Friday, April 17, 2009

Soccer, Business and Making Decisions

Read no further if you don't like sports and soccer metaphors in particular.

Mike Prokopeak, the editorial director for Chief Learning Officer magazine wrote an April 2009 executive briefing piece titled, "Goooaaal! Decision-Making Lessons from Soccer." The article features 2005 research on the effectiveness of soccer goal keepers blocking penalty kicks by diving left or right vs. remaining in the center of the goal -- akin to doing nothing. The report shows statistical evidence that by doing nothing, goal keepers in fact increase their chance of stopping the penalty kick.

Here's a link to the 27 page research.

Furthermore the conclusion of the report and of Graham Jones, a sports psychologist from the consulting company called Lane4 (interviewed for the article) is that just like goal keepers, today's executives may be doing things just for the sake of doing things.

Well as a career soccer player, I couldn't resist digging into the research further, because from my perspective, there are too many elements to consider in the fierce competition of a soccer match that a bunch of scientists could reduce it to an algorithm. I also couldn't accept that a subject matter expert such as a goal keeper couldn't be right in trying to anticipate the direction of a penalty kick when trying to stop a it. The kicker has to choose a side, why not the keeper?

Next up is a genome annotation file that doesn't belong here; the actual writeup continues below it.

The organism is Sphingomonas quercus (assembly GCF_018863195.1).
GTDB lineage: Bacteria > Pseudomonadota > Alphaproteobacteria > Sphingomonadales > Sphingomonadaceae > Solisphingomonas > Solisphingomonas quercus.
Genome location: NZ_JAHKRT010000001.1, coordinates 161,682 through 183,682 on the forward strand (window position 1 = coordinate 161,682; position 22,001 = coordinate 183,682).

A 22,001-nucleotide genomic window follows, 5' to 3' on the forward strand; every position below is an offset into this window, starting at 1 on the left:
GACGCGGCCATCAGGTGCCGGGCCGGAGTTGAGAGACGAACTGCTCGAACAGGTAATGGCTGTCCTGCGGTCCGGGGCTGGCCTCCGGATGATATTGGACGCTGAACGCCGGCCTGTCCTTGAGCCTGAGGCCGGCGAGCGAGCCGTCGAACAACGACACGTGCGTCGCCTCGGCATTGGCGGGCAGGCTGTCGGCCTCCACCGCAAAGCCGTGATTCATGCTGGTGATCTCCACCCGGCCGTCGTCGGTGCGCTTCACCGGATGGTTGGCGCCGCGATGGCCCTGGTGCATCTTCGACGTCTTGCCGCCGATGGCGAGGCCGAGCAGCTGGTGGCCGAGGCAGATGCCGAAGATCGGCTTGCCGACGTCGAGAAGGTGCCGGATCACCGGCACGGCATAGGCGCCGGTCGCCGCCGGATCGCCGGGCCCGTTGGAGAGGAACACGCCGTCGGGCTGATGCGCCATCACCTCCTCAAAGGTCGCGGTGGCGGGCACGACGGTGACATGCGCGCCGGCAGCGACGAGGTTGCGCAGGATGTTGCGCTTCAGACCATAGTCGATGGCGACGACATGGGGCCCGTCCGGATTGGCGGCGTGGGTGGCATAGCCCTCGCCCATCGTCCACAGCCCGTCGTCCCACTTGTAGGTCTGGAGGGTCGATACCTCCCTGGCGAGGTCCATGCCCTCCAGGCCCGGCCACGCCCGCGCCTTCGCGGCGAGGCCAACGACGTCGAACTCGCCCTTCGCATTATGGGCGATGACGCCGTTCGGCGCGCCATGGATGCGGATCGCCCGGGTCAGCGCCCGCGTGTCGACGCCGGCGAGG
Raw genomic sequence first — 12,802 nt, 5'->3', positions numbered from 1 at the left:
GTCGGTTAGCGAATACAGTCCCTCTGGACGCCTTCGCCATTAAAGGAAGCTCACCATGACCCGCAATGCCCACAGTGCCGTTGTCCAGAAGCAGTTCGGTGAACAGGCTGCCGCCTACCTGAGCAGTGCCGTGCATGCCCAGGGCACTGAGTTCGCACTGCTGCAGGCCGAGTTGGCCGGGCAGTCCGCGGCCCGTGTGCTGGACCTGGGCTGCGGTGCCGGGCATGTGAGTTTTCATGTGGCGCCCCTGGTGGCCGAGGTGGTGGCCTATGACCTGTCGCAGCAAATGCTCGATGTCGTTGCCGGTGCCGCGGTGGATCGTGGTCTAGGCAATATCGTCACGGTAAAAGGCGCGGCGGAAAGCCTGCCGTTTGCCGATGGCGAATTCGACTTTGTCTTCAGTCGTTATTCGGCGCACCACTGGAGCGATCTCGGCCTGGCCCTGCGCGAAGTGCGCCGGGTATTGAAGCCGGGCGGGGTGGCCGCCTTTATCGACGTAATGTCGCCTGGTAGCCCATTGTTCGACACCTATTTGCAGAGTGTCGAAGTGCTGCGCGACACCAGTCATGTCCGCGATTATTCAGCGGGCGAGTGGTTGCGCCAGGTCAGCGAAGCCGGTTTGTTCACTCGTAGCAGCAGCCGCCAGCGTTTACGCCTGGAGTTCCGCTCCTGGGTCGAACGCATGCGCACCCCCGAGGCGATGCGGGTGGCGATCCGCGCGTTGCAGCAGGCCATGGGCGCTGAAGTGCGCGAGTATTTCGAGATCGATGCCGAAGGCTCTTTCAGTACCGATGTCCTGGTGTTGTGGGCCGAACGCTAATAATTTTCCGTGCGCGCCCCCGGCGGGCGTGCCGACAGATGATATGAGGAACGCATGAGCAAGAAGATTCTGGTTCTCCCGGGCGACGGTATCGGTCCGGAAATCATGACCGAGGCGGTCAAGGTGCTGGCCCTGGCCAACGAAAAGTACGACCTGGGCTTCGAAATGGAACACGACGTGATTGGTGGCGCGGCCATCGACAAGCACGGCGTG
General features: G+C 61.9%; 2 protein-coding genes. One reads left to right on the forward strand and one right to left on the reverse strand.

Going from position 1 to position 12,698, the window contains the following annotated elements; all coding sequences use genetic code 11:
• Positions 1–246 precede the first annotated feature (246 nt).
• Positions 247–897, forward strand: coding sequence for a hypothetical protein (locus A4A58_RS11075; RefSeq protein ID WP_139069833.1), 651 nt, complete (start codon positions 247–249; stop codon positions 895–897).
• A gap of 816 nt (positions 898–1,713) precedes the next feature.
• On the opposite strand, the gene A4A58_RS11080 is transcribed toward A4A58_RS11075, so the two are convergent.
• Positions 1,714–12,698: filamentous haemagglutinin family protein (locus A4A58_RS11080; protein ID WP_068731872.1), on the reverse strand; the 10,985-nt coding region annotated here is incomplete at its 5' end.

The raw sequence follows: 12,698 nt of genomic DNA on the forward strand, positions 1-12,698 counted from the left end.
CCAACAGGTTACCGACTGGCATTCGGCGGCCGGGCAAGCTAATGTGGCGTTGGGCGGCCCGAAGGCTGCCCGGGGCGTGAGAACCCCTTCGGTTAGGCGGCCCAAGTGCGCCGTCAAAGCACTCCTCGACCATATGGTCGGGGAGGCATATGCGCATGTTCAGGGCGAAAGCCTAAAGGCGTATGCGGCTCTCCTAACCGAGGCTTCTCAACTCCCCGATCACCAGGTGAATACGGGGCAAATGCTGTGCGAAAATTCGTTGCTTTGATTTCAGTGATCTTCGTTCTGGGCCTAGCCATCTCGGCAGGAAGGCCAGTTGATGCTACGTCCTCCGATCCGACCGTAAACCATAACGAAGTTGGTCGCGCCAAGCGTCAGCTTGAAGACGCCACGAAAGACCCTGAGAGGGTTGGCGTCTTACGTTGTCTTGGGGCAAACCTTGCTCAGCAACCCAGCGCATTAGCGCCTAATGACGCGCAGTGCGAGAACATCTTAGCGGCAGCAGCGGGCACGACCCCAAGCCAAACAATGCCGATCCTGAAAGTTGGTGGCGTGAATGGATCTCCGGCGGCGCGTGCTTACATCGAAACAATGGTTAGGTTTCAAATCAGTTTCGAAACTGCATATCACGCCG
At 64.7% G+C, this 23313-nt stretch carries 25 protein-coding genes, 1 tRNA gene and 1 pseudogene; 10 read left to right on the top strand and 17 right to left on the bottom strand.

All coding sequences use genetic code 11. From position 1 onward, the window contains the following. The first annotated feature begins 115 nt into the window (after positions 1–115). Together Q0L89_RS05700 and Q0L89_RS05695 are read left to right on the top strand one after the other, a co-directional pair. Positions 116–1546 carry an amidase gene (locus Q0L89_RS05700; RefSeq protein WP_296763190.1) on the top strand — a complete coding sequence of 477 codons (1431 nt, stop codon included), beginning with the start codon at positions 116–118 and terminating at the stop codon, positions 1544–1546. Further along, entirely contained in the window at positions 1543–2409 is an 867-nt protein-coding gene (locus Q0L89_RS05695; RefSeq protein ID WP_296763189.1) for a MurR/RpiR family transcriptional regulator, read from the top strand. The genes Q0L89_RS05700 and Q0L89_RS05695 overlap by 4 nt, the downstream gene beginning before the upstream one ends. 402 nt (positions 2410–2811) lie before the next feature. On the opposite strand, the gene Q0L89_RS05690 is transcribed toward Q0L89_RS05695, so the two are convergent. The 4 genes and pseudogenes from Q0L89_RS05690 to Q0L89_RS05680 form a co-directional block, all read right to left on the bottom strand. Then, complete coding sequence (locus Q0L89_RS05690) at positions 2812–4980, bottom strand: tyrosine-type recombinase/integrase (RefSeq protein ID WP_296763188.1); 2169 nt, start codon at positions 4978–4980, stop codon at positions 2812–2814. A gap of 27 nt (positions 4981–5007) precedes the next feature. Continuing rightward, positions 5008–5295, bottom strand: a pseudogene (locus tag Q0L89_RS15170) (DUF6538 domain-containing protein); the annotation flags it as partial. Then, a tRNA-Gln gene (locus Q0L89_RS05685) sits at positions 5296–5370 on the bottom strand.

Turns out I was sort of right. In more recent research scientists showed that goal keepers typically stand just off center of the just a few centimeters...thereby trying to influence the side to which the penalty kick taker will shoot the ball...and apparently in the majority of cases, the penalty kick taker does in fact shoot to the side of the goal with more space. By taking action the keeper does influence the outcome.

You see, just as in stopping penalty kicks, in business, sometimes making a move, even a subtle one (such as standing a little left or right of center) can increase your chances of success in the long run. Accepting the status quo without trying something just doesn't make sense.

Wednesday, March 25, 2009

Finding and Using the Right Content - IDC Directions Follow-up

Clare Gillan is Senior Vice President of Executive and Go-to-Market Programs at IDC. Her general session presentation was titled "The Year of the Sales Rep." Among many of the juicy tidbits in the presentation, she cited a 2009 analysis from the Savo Group that indicated only 20% of the content created by the marketing organization for sales, was actually used by sales. Think of the massive waste in terms of time spent, actual cost and opportunity cost. Although this example is specific to sales and marketing content, it could easily apply to content anywhere within the organization. In fact when you think about your own enterprise we bet you'd be surprised that even 20% is used.

Part of the reason for this lack of usage Clare hypothesized is the classic disconnect between sales and marketing. Marketing produces stuff assuming sales needs it, sales doesn't communicate customer pre-sale requirements to marketing and the ships pass in the night. This is certainly a reason. Here are some others that we would add to the list.